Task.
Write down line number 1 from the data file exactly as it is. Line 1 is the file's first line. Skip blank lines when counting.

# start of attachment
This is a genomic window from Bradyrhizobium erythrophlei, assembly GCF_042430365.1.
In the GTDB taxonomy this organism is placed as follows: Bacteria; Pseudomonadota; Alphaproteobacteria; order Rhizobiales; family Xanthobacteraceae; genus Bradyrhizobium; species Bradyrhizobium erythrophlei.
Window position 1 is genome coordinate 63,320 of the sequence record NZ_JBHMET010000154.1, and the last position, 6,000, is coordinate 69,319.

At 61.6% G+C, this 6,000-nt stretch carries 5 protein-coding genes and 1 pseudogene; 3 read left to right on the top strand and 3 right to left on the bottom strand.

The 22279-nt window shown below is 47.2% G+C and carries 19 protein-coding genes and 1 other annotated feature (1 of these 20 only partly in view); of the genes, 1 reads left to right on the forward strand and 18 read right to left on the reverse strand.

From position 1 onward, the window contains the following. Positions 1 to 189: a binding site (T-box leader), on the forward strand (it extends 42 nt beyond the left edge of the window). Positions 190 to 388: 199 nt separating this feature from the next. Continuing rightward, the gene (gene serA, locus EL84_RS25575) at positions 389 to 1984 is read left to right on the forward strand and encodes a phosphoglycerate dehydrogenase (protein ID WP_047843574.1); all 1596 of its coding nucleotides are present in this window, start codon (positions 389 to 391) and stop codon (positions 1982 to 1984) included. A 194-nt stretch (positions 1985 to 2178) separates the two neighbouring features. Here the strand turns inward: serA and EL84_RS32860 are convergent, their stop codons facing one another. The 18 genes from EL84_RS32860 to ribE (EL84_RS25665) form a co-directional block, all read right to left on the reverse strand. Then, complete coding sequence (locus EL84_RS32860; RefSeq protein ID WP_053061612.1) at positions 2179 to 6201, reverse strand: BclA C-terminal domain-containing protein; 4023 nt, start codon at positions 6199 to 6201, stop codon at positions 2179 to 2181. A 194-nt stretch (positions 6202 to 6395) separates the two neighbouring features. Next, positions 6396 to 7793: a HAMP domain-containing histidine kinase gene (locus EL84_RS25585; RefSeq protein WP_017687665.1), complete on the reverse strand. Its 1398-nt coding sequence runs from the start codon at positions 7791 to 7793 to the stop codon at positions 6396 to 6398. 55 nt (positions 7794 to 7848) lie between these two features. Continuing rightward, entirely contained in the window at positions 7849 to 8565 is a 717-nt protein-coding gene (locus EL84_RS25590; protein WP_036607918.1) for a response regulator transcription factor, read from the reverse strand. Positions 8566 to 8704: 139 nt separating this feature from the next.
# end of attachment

This is a genomic window from Bradyrhizobium erythrophlei, assembly GCF_042430365.1.